Why doesn’t New Zealand protect its national dolphin?
Wednesday, 15 Feb, 2023
Sunday, 02 Apr, 2023
Fox Fraher is suitable for sailing through trickier or more dangerous waters such as the bar of the Manukau Harbour to access the west coast Maui Dolphin habitat. It will be deployed to observe and document Māui outside the four-nautical-mile zone, where they remain unprotected from trawling. And as a trailer boat, Fox Fraher can be used to help other organisations working to protect marine wildlife and habitats.
Until late 2020, the area of Maui habitat protected from trawlers was a mere two nautical miles off shore. The government has since extended it to four nautical miles and made misleading and heroic false claims of protection. Māui along with its cousin Pahu (Hector’s) have been scientifically confirmed out to 100m depth, approximately 20nm. So although the protection area for Maui has indeed increased, it’s still is only about 10% of their habitat for trawling and 30% for gillnets. The NZ Government and DOC have made statements acknowledging this as fact.
"The surveys also indicate that while many sightings of Maui’s dolphins occur within the current 4 nautical mile (7.4 km) trawl fishing restricted area, there have been sightings of Maui’s dolphins outside this protected area. This is publicly documented by government websites showing maps of confirmed Maui sightings and habitat boundaries. So even the government agencies setting the commercial trawl zones can’t argue that the protection area is not insufficient" Says Fox Fraher skipper James Boshier.
“Sea Shepherd NZ's intention is to further document and publicise evidence that the commercial fishing boundaries in place remain insufficient and the Maui protected area needs to be extended immediately. We hope to engage New Zealanders to put more pressure on Government to provide adequate protection before the inevitable extinction of this precious species. Māui dolphins are endemic to Aotearoa, and they should be treated no differently to the more effectively protected endemic species such as the iconic Kiwi, our internationally known symbol”.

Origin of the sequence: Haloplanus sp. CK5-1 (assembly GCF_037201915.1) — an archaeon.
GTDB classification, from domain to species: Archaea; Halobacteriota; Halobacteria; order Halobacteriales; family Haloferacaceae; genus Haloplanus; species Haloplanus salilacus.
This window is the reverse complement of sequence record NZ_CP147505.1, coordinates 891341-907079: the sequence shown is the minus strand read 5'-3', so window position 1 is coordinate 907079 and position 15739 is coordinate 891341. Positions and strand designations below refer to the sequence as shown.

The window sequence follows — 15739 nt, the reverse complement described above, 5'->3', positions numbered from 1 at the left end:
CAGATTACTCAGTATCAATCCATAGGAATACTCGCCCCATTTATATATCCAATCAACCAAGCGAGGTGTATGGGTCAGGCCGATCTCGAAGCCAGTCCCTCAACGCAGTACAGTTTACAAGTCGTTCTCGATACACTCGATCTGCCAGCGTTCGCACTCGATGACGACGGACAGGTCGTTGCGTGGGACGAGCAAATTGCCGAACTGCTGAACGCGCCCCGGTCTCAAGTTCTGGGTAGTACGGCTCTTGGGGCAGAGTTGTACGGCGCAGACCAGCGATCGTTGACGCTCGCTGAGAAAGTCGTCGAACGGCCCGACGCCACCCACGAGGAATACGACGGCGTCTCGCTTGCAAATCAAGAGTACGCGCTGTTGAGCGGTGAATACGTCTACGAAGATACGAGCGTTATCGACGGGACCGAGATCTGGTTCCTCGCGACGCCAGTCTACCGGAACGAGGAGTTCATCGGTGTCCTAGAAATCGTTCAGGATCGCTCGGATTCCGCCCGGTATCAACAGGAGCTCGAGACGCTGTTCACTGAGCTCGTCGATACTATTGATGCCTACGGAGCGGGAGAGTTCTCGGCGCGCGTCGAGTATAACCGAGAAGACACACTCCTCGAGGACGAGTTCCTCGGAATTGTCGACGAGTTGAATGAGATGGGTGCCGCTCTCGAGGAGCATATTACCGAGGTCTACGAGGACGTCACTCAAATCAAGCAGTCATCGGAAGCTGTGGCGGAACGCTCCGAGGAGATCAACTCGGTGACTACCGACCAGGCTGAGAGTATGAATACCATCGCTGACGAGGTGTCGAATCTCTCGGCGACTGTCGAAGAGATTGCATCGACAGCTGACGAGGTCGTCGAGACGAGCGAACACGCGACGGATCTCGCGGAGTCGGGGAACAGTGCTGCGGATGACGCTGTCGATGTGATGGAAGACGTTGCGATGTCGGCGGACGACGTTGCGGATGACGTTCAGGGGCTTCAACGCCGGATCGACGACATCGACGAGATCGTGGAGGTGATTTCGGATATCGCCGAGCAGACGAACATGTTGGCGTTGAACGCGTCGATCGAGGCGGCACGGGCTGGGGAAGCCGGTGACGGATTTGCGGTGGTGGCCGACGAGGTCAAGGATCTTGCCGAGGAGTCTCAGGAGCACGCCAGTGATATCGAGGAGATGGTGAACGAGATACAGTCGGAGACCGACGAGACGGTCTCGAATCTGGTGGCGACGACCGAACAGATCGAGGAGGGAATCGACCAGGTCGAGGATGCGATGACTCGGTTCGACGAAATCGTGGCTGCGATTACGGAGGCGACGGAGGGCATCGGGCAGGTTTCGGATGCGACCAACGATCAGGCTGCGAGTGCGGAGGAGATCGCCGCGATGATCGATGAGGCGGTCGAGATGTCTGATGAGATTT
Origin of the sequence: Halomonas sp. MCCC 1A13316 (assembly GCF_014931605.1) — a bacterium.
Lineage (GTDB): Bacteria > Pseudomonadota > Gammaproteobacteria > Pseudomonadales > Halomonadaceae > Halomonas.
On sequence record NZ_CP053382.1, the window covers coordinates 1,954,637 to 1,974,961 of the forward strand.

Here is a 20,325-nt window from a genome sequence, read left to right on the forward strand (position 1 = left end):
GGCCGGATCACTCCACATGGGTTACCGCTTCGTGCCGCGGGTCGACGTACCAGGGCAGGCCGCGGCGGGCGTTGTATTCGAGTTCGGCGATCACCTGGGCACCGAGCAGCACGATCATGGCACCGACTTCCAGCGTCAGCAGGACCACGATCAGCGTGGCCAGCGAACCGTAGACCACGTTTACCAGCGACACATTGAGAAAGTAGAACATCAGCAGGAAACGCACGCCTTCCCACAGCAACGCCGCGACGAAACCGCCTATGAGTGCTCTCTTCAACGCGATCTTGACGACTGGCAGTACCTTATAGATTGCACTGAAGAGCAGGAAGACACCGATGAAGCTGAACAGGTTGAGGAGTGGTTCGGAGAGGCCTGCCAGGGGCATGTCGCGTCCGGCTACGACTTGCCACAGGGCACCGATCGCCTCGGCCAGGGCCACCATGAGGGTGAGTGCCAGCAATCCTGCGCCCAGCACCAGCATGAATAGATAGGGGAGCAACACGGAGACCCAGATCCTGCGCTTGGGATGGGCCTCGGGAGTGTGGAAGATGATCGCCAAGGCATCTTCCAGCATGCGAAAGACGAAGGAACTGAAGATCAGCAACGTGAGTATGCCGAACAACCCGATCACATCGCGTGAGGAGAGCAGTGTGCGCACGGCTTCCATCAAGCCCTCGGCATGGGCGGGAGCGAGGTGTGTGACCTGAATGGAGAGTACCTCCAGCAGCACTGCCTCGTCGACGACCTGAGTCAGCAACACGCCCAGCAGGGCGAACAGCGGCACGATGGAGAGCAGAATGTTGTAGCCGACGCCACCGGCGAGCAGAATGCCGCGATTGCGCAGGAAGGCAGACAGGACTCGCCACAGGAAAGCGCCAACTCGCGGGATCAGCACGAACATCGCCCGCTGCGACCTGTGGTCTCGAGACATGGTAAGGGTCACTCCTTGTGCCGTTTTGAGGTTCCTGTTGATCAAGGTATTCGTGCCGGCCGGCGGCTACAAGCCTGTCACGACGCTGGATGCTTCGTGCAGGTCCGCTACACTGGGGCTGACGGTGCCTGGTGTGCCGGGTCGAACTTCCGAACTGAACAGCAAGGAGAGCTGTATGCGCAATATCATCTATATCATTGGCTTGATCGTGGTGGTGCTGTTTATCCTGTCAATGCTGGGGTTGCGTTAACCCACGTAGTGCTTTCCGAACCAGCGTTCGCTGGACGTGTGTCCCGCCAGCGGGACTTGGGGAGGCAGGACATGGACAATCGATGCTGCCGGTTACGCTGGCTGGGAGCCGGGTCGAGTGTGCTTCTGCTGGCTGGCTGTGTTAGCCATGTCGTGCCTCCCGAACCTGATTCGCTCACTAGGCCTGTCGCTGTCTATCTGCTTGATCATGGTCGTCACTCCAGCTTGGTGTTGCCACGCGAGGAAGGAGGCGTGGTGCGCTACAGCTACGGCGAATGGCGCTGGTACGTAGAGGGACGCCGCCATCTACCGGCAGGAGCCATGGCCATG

In launching Fox Fraher and calling for the expansion of the protection range, Sea Shepherd intends to build on recent victories in the battle to save the Māui dolphin and restore the slow-breeding species to healthy numbers.
In response to a lawsuit brought by Sea Shepherd against the United States Department of Commerce under the Marine Mammal Protection Act to protect the critically endangered Māui dolphin, the United States Court of International Trade ordered a ban of imports of nine fish species caught off the west coast of the North Island. The ban specifically applies to set-net and trawl fisheries operating in Māui dolphin habitat.
Describing the ban as “a victory for independent science,” Michael Lawry, Sea Shepherd NZ’s Managing Director, says the science in the case “clearly demonstrated the methods used by the fisheries at issue – indiscriminate set nets and trawls – were putting the endangered Māui dolphin at greater risk of extinction.”